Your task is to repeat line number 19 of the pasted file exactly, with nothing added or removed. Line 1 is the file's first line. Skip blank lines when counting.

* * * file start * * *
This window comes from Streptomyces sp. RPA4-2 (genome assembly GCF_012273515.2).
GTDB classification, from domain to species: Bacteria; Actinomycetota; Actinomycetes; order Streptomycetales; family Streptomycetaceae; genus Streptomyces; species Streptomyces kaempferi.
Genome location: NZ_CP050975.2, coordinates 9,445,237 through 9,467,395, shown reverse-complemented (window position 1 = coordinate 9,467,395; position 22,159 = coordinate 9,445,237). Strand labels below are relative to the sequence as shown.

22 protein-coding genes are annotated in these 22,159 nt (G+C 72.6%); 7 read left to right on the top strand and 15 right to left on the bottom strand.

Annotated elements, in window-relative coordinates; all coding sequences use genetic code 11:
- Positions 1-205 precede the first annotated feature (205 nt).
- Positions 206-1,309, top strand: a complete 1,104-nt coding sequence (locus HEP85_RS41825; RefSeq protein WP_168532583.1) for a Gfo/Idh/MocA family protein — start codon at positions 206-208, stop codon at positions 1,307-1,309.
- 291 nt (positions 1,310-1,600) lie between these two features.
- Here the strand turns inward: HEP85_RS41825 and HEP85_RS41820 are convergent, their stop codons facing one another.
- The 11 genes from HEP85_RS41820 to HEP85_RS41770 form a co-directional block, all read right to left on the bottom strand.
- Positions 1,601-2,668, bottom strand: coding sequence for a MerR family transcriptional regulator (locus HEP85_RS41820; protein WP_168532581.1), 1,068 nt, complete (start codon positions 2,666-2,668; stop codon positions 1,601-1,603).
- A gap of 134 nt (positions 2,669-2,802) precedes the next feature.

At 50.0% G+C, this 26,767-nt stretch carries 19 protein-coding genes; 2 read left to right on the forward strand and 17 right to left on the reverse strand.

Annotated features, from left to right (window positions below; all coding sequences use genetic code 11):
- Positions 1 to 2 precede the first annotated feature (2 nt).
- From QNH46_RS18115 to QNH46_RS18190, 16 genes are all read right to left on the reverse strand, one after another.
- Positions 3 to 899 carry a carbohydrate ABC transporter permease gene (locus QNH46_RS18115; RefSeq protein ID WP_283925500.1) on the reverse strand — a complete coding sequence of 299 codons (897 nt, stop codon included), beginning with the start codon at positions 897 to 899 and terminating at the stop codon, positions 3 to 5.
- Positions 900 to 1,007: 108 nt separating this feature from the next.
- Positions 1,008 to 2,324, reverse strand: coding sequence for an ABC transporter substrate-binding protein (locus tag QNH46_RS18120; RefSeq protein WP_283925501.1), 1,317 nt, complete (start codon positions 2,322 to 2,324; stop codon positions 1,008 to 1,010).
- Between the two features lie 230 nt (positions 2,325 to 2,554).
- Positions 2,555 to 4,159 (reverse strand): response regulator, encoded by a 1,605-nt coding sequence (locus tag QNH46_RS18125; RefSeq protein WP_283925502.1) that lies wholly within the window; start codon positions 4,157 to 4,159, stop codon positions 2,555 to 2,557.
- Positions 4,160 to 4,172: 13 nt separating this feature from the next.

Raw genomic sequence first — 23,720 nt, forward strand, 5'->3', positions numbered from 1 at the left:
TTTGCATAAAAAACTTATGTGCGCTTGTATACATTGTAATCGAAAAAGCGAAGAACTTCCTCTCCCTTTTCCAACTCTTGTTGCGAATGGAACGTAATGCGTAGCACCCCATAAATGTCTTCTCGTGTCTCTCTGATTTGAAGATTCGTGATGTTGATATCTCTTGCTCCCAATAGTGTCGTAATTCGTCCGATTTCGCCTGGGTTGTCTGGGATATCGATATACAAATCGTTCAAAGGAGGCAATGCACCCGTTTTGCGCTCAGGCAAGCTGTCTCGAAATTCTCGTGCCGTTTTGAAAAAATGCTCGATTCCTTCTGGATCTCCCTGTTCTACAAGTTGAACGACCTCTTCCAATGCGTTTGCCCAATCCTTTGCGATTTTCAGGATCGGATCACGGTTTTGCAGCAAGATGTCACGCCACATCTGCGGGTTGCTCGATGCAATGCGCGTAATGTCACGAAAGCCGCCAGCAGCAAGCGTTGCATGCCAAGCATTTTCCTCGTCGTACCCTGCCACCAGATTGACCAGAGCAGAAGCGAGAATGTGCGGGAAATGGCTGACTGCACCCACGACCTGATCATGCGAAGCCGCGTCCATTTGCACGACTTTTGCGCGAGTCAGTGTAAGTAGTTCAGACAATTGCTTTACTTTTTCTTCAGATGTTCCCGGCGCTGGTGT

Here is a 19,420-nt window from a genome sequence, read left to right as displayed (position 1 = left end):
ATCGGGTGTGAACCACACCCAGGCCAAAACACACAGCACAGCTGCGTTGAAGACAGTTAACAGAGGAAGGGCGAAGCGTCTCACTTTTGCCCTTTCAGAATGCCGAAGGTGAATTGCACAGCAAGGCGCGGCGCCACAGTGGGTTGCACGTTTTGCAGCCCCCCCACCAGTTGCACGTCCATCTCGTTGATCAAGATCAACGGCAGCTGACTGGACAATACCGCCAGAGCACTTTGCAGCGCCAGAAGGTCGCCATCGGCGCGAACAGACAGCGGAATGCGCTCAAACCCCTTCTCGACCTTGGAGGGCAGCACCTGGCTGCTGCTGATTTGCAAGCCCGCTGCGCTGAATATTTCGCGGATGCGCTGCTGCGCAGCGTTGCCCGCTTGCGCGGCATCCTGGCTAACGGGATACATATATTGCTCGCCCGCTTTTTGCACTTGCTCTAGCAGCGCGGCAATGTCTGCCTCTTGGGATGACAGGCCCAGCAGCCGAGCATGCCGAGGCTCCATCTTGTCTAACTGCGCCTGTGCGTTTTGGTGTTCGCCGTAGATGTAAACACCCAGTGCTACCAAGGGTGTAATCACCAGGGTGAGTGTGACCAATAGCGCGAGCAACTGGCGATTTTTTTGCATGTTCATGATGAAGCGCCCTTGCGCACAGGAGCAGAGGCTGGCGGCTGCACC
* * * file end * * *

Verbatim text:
- Positions 1,008 to 2,324, reverse strand: coding sequence for an ABC transporter substrate-binding protein (locus tag QNH46_RS18120; RefSeq protein WP_283925501.1), 1,317 nt, complete (start codon positions 2,322 to 2,324; stop codon positions 1,008 to 1,010).